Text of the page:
Calgary: The Frontier Centre for Public Policy today released Canada’s Not-So Friendly Skies:
Why Canadian Consumers Pay Sky-High Airfares. The study compares airline fares in Canada, the United States and Europe. It finds that airfares were lowest in Europe—despite higher taxes and fees; the U.S, placed second, while Canada was the most expensive market.
The study from research director Mark Milke compared similar-distance flights in Canada, the U.S. and Europe. The study includes both in-country flights (domestic), and then also cross-border flights (international).
On cost comparisons of in-country flights, Europe wins. A traveler could:
- Book all five Canadian flights, travel a total (return) distance of 3,336 miles, and pay $1,499.62, all taxes and fees included (which constitute 30 percent of the cost).
- Book all five U.S. flights, travel a total (return) distance of 3,334 miles, and pay $934.72, all taxes and fees included (which constitute 14 percent of the cost).
- Book all five European flights, travel a total (return) distance of 3,358 miles, and pay $525.72, all taxes and fees included (which constitute 52 percent of the cost).
- The difference is not explained by taxes and fees.Taxes and fees in Europe are the highest but fares are the lowest compared to either the U.S. or Canada.
On cost comparisons of cross-border flights, Europe wins:
- There was little difference in the total cost of five cross-border flights in North America, regardless of whether one’s flight originated in Canada or the United States.
- Flights from five Canadian cities to five U.S. destinations with a total return distance of 6,004 miles cost $2,034.21 if the return trips originated in Canada. The cost was $1,971.99 if those same flights originated in the United States.
- However, five European cross-border flights (Munich–Rome, Dublin–Berlin, Vienna–Athens, Prague–Barcelona, and London–Paris) would generate a total return distance of 6,212 miles and are significantly cheaper at $941.93.
- Again, taxes and fees in Europe are the highest but European fares on cross-border flights are the lowest compared to either the U.S. or Canada.
What explains the difference? Europe’s “open skies” policy on airline competition
In 1997, the EU enacted reforms to what is known as “cabotage”, which in simple terms, refers to regulations that control transportation within and between countries. When the EU instituted its “open skies” policy, it freed up “foreign” airlines to compete with “domestic” airlines on in-country routes.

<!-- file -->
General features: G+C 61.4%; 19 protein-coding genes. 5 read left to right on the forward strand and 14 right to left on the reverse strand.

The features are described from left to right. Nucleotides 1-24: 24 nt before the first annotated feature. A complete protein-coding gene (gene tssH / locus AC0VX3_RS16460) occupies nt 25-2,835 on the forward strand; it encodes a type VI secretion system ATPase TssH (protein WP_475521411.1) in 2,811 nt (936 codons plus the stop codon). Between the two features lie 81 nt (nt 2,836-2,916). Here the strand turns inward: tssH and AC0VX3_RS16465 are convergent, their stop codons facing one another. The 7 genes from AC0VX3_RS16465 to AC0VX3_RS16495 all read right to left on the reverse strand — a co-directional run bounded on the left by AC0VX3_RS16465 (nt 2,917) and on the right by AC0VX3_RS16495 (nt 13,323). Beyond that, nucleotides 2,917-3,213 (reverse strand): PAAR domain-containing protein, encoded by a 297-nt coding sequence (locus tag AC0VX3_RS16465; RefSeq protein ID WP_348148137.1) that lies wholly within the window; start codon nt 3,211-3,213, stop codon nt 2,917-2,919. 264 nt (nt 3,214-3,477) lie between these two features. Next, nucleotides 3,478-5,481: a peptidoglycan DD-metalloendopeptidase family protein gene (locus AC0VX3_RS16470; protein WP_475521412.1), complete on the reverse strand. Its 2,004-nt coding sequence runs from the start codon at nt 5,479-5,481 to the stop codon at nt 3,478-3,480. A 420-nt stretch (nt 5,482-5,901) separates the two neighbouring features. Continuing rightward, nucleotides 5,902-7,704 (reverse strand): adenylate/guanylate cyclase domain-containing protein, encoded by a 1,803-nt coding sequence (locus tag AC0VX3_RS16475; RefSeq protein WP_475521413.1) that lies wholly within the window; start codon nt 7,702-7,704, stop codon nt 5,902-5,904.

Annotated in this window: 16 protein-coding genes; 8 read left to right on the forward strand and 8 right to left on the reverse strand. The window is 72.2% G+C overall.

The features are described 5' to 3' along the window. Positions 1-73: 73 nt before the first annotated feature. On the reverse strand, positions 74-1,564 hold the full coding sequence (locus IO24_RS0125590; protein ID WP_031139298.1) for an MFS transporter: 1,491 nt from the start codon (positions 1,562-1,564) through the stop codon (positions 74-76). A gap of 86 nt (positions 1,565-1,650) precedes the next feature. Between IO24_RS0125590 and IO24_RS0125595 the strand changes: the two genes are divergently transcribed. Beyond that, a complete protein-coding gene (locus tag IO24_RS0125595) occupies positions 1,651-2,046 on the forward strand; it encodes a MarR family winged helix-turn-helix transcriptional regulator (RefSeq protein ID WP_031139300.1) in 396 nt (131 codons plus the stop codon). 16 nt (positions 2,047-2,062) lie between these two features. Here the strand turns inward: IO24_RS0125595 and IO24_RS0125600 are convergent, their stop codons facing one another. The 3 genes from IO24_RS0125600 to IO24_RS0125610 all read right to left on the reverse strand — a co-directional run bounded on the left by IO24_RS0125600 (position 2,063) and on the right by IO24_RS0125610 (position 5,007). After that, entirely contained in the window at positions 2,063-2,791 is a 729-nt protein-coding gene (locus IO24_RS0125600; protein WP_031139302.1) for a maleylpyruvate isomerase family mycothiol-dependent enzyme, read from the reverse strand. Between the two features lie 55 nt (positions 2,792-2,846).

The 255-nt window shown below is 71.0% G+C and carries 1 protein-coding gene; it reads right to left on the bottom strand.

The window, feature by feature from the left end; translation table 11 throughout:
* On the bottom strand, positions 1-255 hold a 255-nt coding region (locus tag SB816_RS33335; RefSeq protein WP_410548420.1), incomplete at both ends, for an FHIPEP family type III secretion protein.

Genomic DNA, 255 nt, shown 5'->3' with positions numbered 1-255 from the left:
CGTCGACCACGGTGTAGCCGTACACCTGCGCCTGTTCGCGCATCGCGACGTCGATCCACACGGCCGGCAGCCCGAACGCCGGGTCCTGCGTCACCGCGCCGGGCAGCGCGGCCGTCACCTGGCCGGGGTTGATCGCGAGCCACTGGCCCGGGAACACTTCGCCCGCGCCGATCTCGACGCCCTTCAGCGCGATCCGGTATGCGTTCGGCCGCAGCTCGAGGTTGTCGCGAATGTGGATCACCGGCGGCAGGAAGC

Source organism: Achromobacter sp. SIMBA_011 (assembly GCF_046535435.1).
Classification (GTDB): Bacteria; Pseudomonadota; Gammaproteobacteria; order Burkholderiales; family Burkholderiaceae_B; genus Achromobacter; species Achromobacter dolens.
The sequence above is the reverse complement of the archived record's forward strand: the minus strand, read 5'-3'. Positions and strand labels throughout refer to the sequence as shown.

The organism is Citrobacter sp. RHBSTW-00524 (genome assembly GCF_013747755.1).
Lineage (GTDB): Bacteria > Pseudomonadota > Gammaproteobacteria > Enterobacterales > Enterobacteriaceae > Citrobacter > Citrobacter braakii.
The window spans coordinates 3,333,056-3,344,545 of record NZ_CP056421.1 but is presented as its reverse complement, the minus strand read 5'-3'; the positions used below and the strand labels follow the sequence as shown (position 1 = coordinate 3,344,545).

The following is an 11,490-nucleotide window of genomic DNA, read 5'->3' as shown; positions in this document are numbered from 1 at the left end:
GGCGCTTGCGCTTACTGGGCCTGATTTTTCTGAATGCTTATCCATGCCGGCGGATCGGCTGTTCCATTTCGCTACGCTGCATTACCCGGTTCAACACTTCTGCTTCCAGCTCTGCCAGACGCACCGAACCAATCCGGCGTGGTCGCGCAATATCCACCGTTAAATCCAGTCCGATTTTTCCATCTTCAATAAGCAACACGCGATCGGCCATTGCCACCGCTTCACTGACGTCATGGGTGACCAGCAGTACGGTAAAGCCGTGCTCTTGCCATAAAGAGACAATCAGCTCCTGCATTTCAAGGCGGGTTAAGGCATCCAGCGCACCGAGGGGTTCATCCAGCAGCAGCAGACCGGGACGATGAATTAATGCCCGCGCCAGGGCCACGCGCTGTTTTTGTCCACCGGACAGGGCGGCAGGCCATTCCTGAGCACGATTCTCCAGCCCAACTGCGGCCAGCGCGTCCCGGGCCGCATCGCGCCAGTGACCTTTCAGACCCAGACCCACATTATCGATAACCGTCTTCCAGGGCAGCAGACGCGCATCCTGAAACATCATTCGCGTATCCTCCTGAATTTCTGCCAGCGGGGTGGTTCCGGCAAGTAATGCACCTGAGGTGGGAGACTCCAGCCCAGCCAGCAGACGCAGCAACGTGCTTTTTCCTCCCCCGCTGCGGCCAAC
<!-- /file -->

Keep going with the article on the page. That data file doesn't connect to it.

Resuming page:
“The European market is in distinct contrast to the airline business in North America,” noted study author Mark Milke. “Both U.S. and Canadian regulations prohibit “foreign-owned” airlines from offering domestic flights of their own. Presently, Air France can fly a passenger from Paris and drop him off in Toronto, but cannot pick up a Toronto passenger and fly him to Vancouver. As a result of this restrictive and anti-competitive policy, both the airline industry which might otherwise expand, and the Canadian consumer, suffer.”
“In the long run, the value that consumers get is a function of the number of providers servicing them. The entry of European airlines into the market for flights within the North American continent, and European and American airlines into the market for flights within Canada, would increase competition. It would significantly increase consumer choice for Canadians and lead to lower fares, just as the open skies policy has done in Europe since the 1990s.”
Download a copy of the Canada’s Not-So Friendly Skies: Why Canadian Consumers Pay Sky-High Airfares HERE.
For more information and to arrange an interview with the study’s author, media should contact:
Troy Media Corporation
Troy Media Corporation